The Pacific bluefin tuna is one of the most valuable fish in the world, but the latest stock assessment finds that it remains heavily overfished.Ralph Pace
This week, the scientists who evaluate the health of Pacific bluefin tuna, one of the most iconic and valuable fish species in the world, released a new stock assessment that shows the population at just 3.3 percent of its unfished level. This confirms the species’ severely depleted status and points to the continued need for more effective management of the fishery.
Although the assessment found that the population had increased slightly in the past two years, from a low of 2.6 percent of its unfished size, that cannot obscure the perilous position the species is in due to years of overfishing, which continues today.
The assessment, conducted by the International Scientific Committee for Tuna and Tuna-Like Species in the North Pacific Ocean, reveals that most of the recent catch has been composed of juvenile fish—that is, those too young to reproduce. Taking fish out of the water before they have a chance to reproduce bodes poorly for the population’s future.
And despite the heavily depleted status of the stock, the overall catch rose between 2015 and 2016 as four of the five main fishing nations exceeded their quotas.
The report points out that the estimated number of Pacific bluefin spawned in 2016 was more than double that in 2015 but only slightly above the average over the past 50 years. More troubling, this one data point is the main driver of the estimates of current and future growth. Basing management decisions on a single estimate is very risky because the data haven’t been verified by other sources and are thus highly uncertain.
What’s the main takeaway from this assessment? There is still much work to be done to rebuild Pacific bluefin. Because its migrations cross the Pacific Ocean from Japan to the United States and Mexico, the species is jointly managed by the Inter-American Tropical Tuna Commission (IATTC) and the Western and Central Pacific Fisheries Commission (WCPFC). Those bodies should not use this tiny increase in abundance as a justification to increase fishing, especially since the species is in only the early stages of rebuilding, assuming the assessment is corroborated. IATTC and WCPFC managers must take a science-based approach to ensure that the population is indeed on the road to recovery and must agree on a Pacific-wide harvest strategy that includes precautionary objectives and pre-agreed rules for managing the fishery.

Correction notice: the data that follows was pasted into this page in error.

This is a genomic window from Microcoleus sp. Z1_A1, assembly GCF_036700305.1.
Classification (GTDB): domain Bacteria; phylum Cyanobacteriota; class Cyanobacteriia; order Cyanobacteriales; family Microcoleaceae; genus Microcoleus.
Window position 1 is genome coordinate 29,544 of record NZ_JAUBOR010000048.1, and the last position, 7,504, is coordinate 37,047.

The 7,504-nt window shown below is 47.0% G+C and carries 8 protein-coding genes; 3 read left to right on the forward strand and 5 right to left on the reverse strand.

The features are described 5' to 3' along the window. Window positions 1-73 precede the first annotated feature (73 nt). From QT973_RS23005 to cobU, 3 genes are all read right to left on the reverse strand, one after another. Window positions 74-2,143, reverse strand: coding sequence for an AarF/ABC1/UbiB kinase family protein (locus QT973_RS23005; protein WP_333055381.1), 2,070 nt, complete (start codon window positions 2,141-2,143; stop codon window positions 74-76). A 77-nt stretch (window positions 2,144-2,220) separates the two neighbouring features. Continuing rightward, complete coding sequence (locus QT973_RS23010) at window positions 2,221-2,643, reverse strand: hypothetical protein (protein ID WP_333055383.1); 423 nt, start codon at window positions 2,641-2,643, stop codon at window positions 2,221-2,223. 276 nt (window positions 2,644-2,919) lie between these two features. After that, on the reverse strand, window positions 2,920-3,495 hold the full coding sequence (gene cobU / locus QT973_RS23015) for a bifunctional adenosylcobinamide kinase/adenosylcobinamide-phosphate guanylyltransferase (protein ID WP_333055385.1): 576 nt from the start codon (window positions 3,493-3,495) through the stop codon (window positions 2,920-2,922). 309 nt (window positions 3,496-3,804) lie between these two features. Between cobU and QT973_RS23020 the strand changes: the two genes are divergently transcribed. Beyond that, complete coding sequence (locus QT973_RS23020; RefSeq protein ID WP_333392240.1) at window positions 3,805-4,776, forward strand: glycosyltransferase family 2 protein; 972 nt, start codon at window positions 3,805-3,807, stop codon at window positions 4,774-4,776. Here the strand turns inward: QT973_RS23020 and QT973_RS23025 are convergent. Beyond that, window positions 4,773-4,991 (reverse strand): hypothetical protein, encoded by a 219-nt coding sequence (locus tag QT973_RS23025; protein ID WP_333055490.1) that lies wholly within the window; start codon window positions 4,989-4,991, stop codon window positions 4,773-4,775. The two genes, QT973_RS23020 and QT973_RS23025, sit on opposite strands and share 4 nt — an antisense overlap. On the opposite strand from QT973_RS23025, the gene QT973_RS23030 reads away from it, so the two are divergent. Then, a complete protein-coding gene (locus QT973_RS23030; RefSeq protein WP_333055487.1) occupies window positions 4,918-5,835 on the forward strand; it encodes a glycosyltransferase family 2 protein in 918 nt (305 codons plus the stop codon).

Along with stricter, proactive approaches to Pacific bluefin management at the WCPFC and IATTC, the leading fishing nations for this species—Japan; Mexico; South Korea; Taiwan, Province of China; and the United States—must show they take the rebuilding effort seriously and take steps to ensure that their fishermen do not continue to exceed their catch limits. Quota overages threaten the success of any rebuilding plan and the future viability of the species.
The assessment estimates that Pacific bluefin abundance has risen by less than 1 percentage point, well within the margin of error of the study. By any definition, the species is still severely depleted, and any premature and unfounded increase in catch will hinder recent progress.
Fisheries managers should await further assessments before raising catch limits and should focus their efforts in the meantime on improving compliance and making good on their commitment to the Pacific bluefin’s recovery.
Amanda Nickson is the director of international fisheries for The Pew Charitable Trusts.